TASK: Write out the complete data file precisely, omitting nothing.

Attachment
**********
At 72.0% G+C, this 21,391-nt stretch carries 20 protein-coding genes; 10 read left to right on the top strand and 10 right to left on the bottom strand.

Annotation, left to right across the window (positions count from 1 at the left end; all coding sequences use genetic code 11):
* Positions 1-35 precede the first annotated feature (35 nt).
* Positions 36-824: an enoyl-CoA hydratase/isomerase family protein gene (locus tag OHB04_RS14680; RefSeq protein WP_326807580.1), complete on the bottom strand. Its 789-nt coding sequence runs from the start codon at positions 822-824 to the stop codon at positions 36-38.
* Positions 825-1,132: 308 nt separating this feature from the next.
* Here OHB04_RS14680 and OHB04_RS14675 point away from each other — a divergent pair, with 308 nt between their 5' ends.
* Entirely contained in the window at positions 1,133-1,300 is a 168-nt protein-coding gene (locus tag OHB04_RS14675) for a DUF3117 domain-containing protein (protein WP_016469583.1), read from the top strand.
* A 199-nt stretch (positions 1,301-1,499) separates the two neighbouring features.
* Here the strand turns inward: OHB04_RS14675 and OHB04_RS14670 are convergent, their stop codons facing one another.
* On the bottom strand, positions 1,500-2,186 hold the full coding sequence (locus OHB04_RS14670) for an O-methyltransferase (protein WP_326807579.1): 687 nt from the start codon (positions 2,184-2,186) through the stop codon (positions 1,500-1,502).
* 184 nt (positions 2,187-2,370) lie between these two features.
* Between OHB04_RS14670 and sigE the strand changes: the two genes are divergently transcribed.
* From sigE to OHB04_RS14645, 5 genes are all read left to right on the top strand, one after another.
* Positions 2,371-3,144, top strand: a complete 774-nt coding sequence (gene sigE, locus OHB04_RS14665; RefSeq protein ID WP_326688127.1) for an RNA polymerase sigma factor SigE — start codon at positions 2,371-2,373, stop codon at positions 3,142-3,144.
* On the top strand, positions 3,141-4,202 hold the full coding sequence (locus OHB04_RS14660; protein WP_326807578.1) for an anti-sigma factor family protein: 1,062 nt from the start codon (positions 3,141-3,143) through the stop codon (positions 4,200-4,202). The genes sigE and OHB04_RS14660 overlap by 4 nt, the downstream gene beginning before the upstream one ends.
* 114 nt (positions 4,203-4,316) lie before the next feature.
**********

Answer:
At 72.0% G+C, this 21,391-nt stretch carries 20 protein-coding genes; 10 read left to right on the top strand and 10 right to left on the bottom strand.

Annotation, left to right across the window (positions count from 1 at the left end; all coding sequences use genetic code 11):
* Positions 1-35 precede the first annotated feature (35 nt).
* Positions 36-824: an enoyl-CoA hydratase/isomerase family protein gene (locus tag OHB04_RS14680; RefSeq protein WP_326807580.1), complete on the bottom strand. Its 789-nt coding sequence runs from the start codon at positions 822-824 to the stop codon at positions 36-38.
* Positions 825-1,132: 308 nt separating this feature from the next.
* Here OHB04_RS14680 and OHB04_RS14675 point away from each other — a divergent pair, with 308 nt between their 5' ends.
* Entirely contained in the window at positions 1,133-1,300 is a 168-nt protein-coding gene (locus tag OHB04_RS14675) for a DUF3117 domain-containing protein (protein WP_016469583.1), read from the top strand.
* A 199-nt stretch (positions 1,301-1,499) separates the two neighbouring features.
* Here the strand turns inward: OHB04_RS14675 and OHB04_RS14670 are convergent, their stop codons facing one another.
* On the bottom strand, positions 1,500-2,186 hold the full coding sequence (locus OHB04_RS14670) for an O-methyltransferase (protein WP_326807579.1): 687 nt from the start codon (positions 2,184-2,186) through the stop codon (positions 1,500-1,502).
* 184 nt (positions 2,187-2,370) lie between these two features.
* Between OHB04_RS14670 and sigE the strand changes: the two genes are divergently transcribed.
* From sigE to OHB04_RS14645, 5 genes are all read left to right on the top strand, one after another.
* Positions 2,371-3,144, top strand: a complete 774-nt coding sequence (gene sigE, locus OHB04_RS14665; RefSeq protein ID WP_326688127.1) for an RNA polymerase sigma factor SigE — start codon at positions 2,371-2,373, stop codon at positions 3,142-3,144.
* On the top strand, positions 3,141-4,202 hold the full coding sequence (locus OHB04_RS14660; protein WP_326807578.1) for an anti-sigma factor family protein: 1,062 nt from the start codon (positions 3,141-3,143) through the stop codon (positions 4,200-4,202). The genes sigE and OHB04_RS14660 overlap by 4 nt, the downstream gene beginning before the upstream one ends.
* 114 nt (positions 4,203-4,316) lie before the next feature.